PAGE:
Build five options strategies using VIX as a trading signal

Build five options strategies using VIX as a trading signal

30 June 2022
by Estèphe Corlin, Product Manager

The larger sell-offs in 2022 in both the equity and bond markets have been accompanied by a significant rise in underlying volatility. The most widely followed volatility indicator is the VIX index; often referred to as the “fear index” by investors due to its tendency to spike when the stock market is tumbling. The VIX index is designed to measure the expected, constant 30-day volatility of the US stock market and is calculated using price data from S&P 500 call and put options.


How can the VIX index be used to create uncorrelated investment strategies?

Investment strategy

We create five options-based strategies that are directionally neutral and bet on the direction of volatility. The strategies are based on the S&P 500 index and we run a backtest from 2020 onwards. Our pre-built strategy template DynamicOptionStrategy (click here for more information) is used to customise the basket of options to trade on each rebalancing date.

1. Short straddle & short strangle

Both strategies collect premiums from selling a call and put option. The short straddle sells the options at the same expiration at-the-money (ATM), whereas the short strangle uses out-of-the-money (OTM) options. Our strategies sell 1M options, and the strangle strikes the options 3% OTM.

2. Iron condor & iron butterfly

Iron condors are constructed by shorting a vertical put spread and a vertical call spread, and can thus be understood as a short strangle with long options that are purchased further OTM. Our long options are struck at 6% OTM with 1M maturity.

Iron butterflies are similar to iron condors but instead strike the put and call credit spreads so the short put and call are ATM. This results in a higher maximum profit due to the higher premiums received but suffers from a narrower break-even range, i.e. it is more sensitive to larger movements in the underlying asset.

3. Calendar spread

Calendar spreads are used to bet on changes in the volatility term structure of the underlying. It involves buying and selling options on the same underlying and strike price but at different expiration dates.

In our example, we short a 1M put and go long a 3M put, both ATM. This cancels out any intrinsic value if the spread moves in-the-money. Unlike the strategies above, the calendar spread will benefit from an increase in implied volatility.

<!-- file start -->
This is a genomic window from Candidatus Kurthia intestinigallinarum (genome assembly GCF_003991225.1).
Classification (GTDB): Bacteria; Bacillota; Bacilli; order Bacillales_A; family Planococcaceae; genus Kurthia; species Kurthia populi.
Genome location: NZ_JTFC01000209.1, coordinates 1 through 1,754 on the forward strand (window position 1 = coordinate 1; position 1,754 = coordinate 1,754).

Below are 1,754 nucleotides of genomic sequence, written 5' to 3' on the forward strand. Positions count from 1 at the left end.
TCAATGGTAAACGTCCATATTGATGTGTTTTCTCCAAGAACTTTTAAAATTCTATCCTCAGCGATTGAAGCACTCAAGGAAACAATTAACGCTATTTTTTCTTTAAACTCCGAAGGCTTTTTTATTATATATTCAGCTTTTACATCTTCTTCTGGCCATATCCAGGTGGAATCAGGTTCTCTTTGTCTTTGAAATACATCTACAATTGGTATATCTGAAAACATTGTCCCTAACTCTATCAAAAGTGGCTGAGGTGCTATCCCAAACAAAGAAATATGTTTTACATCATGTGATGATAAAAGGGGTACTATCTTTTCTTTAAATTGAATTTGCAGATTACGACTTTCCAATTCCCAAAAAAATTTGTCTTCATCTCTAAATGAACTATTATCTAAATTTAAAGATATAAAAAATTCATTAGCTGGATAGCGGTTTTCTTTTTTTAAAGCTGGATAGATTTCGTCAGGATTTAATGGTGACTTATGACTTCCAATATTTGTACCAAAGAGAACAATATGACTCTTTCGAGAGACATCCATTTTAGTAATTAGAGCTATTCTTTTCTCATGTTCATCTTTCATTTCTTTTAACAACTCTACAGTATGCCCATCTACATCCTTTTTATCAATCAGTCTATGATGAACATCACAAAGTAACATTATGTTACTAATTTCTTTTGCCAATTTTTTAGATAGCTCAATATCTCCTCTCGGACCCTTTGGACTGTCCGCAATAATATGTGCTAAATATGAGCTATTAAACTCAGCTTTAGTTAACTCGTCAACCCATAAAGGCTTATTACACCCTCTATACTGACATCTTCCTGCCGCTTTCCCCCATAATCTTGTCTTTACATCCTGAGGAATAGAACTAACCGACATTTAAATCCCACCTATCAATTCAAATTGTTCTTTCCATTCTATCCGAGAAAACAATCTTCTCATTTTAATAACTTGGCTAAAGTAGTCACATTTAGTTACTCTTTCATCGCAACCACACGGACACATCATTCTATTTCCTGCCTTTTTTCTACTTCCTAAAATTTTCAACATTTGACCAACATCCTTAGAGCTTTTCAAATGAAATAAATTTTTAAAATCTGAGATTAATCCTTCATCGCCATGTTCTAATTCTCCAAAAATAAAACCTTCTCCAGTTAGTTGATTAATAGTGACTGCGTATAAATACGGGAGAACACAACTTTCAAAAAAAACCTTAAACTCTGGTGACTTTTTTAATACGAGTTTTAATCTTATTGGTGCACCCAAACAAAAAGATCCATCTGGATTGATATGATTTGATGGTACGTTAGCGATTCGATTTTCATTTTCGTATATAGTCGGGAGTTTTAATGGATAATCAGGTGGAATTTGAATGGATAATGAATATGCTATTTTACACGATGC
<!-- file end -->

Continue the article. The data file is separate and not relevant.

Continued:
Trading signal using the VIX

The VIX index is used to construct a trading signal for the five option strategies. The signal is a mean reversion signal that uses the crossover between the 1M and 3M moving average of the VIX index. On crossover, one unit of options is traded within each strategy. In general, the strategies’ maximum profit is limited to the premium received from selling the options. When volatility is spiking (i.e. 1M crosses 3M), the option premiums rise and the strategies remain profitable if the price of the underlying asset (i.e. S&P 500) stays within the implied volatility and the strike ranges.


The graphs below show how the five strategies have performed since the beginning of 2020 and 2022, respectively.

VIX Mean Reversion Option Strategies 3
VIX Mean Reversion Option Strategies 2

In 2022, the strategies have in general profited from a higher implied volatility environment. Due to their potential higher pay-off, the ‘undefined risk’ straddle and strangle strategies have outperformed the ‘defined risk’ iron condor and iron butterflies strategies. Compared to the other strategies, the calendar spread exhibits a completely different pay-off structure as it benefits from increases in implied volatility.

The performance of the strategies is sensitive to the exact specification of, for example, strike levels. Thus, it is beneficial to run various scenario analyses to measure their robustness.

Interested in building customised options strategies?

Get in touch

Please read this important disclaimer.


This document is not, and should not be construed as financial advice or an invitation to purchase financial products. It is provided for information purposes only and is subject to the terms and conditions of our disclaimer which can be accessed at: